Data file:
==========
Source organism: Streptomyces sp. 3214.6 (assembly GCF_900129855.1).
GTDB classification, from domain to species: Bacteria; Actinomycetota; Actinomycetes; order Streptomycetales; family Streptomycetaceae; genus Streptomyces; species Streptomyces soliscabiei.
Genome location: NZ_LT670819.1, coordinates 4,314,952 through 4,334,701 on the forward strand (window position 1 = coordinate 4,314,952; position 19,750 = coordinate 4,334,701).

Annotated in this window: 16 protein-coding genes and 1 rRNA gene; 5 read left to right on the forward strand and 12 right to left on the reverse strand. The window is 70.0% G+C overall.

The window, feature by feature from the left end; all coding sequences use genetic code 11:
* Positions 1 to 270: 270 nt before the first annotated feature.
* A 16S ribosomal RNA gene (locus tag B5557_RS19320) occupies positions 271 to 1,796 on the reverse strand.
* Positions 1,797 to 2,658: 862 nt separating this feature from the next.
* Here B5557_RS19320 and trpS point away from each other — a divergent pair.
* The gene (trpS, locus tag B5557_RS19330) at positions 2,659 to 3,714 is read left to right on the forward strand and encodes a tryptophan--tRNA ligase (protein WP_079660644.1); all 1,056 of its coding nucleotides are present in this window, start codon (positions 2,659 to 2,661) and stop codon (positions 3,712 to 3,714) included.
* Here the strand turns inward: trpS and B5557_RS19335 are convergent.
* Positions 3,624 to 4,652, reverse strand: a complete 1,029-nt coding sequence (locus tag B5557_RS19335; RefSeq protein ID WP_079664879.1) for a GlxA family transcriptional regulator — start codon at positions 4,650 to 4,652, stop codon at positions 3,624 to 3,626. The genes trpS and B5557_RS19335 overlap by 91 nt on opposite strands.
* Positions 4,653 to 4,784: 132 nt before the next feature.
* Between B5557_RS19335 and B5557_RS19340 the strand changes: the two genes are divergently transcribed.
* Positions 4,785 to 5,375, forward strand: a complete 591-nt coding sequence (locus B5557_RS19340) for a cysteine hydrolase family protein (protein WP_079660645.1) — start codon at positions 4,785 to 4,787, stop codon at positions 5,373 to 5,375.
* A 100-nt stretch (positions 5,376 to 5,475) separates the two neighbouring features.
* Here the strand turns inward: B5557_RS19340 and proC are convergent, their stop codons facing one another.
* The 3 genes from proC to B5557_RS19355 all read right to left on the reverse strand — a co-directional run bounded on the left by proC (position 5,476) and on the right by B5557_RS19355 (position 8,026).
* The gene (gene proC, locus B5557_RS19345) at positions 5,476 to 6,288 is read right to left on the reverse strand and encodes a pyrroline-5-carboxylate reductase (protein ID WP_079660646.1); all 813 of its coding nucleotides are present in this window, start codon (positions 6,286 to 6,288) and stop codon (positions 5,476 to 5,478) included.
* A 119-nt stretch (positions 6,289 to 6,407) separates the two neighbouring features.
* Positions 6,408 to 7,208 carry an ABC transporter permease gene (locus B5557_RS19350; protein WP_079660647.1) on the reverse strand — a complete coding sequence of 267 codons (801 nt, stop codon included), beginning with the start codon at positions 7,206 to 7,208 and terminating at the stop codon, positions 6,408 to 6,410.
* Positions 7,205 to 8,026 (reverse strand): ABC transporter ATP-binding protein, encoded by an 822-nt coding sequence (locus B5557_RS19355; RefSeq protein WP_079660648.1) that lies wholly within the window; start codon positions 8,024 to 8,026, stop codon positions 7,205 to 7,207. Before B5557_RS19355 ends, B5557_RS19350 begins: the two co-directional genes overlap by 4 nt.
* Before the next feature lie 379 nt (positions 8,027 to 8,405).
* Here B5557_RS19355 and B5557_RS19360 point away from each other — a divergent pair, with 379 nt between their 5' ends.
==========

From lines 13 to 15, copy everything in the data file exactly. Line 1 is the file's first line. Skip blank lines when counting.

* Positions 4,653 to 4,784: 132 nt before the next feature.
* Between B5557_RS19335 and B5557_RS19340 the strand changes: the two genes are divergently transcribed.
* Positions 4,785 to 5,375, forward strand: a complete 591-nt coding sequence (locus B5557_RS19340) for a cysteine hydrolase family protein (protein WP_079660645.1) — start codon at positions 4,785 to 4,787, stop codon at positions 5,373 to 5,375.